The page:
Stuart Scott's Impact on Sports Is Still Felt Today
One of the hardest parts of this piece was finding a picture that defined who Stuart Scott was. The other monumental challenge was writing about the impact he had, not just on sports and sports media, but also on aspiring writers like myself who may have been inspired to get into the business by the man who was “as cool as the other side of the pillow.”
If you grew up wanting to be a sports reporter in the 2000s, you probably watched SportsCenter religiously. Among the many cool people and voices on throughout the day, one man’s personality, swagger and catchphrases stood out, and not only transcended sports but also pop-culture.
That man was Stuart Scott, and Friday would’ve been his 54th birthday.
Scott passed away on January 4, 2015 at the age of 49, after a lengthy battle with cancer, but his impact on how we talk about sports professionally is still felt today. And will be for generations to come.
I grew up watching what felt like the Golden Era of SportsCenter and ESPN. I can still hear Chris Berman’s numerous catchphrases way in the “back, back, back, back, back” of my head and have felt the impact of every investigative story Bob Ley reported on Outside the Lines and E:60. I always enjoyed Dan Patrick and Kenny Mayne’s bone-dry humor. But when Stuart Scott was on the screen on SportsCenter, it felt different. It felt energetic, hip and rebellious.
Stuart Scott was must-see TV.
He did report on sports how a normal television anchor would or even should. In the traditionally buttoned-up, not-so-diverse world of journalism — a world where you’ve got to speak and write a certain way and have no emotion or sense of bias — Scott added energy, flair, emotion, and excitement (and maybe some bias towards his beloved UNC Tarheels). Whether it was a news hit or highlights, if Scott was on the desk, you felt the electricity.
“Our business, not that I’m particularly proud of this, is full of cynics, smart-asses, know-it-alls who don’t actually know all that much,” ESPN’s Michael Wilbon said in a column the day after Scott passed away. “Everybody has become Simon Cowell, turning most every conversation into an intolerant rant. Not Stuart. He was up, upbeat, full of energy, always had something good to say.”
Scott made sports cool. He made the sports anchor desk unique compared to other, harder news beats out there. He made sports reporting what it’s supposed to be: fun. His time on SportsCenter and the whole “This is SportsCenter” era reflected that.
Scott changed the game by being nothing more, and nothing less than himself.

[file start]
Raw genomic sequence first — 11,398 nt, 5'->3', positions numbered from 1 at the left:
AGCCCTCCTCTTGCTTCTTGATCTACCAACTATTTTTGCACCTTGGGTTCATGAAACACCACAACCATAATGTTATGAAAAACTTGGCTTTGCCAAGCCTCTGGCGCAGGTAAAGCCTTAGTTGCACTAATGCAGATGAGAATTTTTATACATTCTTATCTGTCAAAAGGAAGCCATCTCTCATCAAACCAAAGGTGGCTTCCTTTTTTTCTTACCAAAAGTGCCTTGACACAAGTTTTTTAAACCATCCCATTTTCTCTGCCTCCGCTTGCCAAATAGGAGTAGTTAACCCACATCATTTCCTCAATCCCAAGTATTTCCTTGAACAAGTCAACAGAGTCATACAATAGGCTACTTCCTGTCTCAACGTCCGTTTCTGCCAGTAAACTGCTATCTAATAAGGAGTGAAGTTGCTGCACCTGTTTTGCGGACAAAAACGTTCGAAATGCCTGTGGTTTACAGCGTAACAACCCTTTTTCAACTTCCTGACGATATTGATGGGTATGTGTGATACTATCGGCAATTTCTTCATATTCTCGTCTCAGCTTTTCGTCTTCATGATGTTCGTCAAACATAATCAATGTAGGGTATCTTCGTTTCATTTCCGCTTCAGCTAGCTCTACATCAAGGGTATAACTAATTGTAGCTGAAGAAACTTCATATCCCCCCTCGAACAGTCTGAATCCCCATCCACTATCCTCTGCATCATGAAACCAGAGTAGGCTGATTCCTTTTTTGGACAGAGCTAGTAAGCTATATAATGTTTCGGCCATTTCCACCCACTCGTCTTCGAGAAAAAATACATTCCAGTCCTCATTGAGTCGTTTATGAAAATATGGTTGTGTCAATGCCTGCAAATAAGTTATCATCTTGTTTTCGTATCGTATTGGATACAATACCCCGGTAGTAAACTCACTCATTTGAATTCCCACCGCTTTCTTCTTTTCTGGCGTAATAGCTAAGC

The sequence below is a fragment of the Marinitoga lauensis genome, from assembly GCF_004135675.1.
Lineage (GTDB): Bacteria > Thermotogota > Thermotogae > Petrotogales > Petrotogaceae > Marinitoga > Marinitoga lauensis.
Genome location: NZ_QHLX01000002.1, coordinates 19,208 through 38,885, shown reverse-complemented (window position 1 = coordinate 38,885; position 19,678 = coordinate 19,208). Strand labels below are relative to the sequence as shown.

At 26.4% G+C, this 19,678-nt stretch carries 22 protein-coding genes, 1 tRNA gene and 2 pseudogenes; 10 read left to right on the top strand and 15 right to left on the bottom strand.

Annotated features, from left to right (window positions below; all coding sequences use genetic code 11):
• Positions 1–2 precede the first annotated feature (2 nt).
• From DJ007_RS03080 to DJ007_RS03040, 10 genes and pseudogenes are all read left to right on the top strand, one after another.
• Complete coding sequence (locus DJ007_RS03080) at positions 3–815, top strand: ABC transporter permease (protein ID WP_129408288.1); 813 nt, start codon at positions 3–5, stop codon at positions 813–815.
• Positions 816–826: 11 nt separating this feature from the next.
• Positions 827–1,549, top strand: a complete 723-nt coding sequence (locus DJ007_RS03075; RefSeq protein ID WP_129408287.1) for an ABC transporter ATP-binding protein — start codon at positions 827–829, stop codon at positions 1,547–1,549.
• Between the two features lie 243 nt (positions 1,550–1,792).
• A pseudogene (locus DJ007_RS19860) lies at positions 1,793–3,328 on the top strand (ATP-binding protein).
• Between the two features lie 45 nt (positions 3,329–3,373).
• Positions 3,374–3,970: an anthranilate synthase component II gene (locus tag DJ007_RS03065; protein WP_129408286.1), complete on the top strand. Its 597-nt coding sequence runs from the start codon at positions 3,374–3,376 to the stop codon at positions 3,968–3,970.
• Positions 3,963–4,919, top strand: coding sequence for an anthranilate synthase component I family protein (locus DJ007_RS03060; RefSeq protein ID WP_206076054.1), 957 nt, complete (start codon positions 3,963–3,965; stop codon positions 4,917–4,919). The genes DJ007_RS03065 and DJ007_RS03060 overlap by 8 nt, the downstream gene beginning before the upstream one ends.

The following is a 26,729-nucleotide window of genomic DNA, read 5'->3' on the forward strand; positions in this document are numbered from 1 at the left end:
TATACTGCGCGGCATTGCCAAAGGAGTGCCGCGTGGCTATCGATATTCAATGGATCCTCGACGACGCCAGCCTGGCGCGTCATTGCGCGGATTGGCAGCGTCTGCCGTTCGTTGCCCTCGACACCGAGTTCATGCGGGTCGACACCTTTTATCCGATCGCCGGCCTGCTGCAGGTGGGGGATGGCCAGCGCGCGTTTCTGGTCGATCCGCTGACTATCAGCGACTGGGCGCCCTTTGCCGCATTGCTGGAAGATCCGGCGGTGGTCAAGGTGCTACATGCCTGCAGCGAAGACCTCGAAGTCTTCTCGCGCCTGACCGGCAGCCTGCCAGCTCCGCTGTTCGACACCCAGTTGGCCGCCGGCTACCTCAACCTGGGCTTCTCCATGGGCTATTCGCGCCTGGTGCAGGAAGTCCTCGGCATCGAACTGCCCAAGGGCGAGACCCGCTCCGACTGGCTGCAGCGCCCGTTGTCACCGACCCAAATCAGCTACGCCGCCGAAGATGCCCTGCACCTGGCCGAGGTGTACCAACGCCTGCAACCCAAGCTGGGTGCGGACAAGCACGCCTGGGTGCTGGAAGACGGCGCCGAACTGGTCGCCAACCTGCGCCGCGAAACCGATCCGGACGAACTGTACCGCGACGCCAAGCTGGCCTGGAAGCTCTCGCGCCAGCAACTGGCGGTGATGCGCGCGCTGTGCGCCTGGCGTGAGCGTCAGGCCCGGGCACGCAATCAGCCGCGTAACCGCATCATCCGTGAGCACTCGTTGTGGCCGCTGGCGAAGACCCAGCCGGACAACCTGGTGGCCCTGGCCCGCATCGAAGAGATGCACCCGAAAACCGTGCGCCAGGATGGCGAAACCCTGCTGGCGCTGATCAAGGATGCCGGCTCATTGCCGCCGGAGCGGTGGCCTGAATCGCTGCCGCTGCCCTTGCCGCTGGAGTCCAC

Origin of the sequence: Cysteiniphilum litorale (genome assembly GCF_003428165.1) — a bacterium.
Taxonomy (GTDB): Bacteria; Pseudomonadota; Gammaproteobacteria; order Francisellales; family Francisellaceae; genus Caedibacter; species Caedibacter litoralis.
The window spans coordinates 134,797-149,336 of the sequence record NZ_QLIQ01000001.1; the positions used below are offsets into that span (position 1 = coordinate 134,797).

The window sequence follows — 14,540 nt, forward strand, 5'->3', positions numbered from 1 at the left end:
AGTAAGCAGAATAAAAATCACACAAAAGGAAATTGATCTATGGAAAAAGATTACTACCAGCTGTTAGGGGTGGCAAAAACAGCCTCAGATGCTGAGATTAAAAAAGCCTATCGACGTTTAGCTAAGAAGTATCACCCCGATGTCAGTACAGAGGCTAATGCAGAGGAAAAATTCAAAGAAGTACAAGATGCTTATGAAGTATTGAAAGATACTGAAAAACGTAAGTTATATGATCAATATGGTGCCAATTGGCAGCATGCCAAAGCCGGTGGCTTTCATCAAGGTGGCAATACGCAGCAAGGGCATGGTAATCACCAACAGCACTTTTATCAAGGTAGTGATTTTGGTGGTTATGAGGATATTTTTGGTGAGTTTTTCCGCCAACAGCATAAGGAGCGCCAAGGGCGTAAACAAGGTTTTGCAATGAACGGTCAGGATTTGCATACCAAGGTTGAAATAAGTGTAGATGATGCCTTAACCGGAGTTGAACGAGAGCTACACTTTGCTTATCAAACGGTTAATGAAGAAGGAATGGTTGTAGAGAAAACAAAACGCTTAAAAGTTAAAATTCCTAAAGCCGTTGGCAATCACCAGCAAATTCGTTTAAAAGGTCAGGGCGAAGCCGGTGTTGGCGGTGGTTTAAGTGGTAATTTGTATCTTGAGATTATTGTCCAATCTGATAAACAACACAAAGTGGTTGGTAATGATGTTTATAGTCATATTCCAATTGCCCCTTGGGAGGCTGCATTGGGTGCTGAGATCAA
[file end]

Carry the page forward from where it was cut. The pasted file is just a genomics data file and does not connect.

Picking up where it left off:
He was unapologetically himself and the strength he showed by refusing to conform might have made him one of the greatest influencers we’ve had in sports. He didn’t have to shoot a basketball, win six rings, or get drafted highly to make an impact.
He brought hip-hop culture to the SportsCenter world through numerous catchphrases and the way he approached his stories. He’s most known for his two staples: “boo-yah” and “as cool as the other side of the pillow.” But also made occasional hip-hop references to artists like Lauryn Hill’s “plays his enemies like a game of chess” and LL Cool J’s “doing it and doing it and doing it well.”
Another writer influenced by Scott was Justin Tinsley for The Undefeated. Two years ago he wrote a tribute to Scott on what then would’ve been his 52nd birthday and reminded us of Scott’s impact.
“He should be here hosting SportsCenter. He should be here presenting teams with their championship trophies,” Tinsley said. “He should be here making JAY-Z 4:44 references on SportsCenter because that’s who Stuart Orlando Scott was.
In the way that Marvin Gaye’s 1970 What’s Going On changed the direction of Motown, in the way Eddie Murphy altered the scope of comedy, in the way Gwen Ifill brought so much authenticity and excellence to her journalism, Stu was just that for ESPN, and for sports media, period. The way he spoke was the way so many athletes wanted and want to be spoken about: with unparalleled charisma and respect.”
I never knew Stuart Scott personally. I knew him like most of us outside of Bristol did: through the TV from SportsCenter, and occasionally on ESPN’s NFL and NBA coverage. But even without a word spoken toward one another, he inspired me and many others to get into sports media. It wasn’t what he did or how well he did his job that inspired us, but it was with his unapologetic sense of swagger and his ability to be himself.
Scott seemed to make everyone happy, whether you knew him in person or only on TV. He inspired many that they too could get into sports media and not completely have to conform to tradition.
Sports media became Stuart Scott’s world. We’re all still paying rent.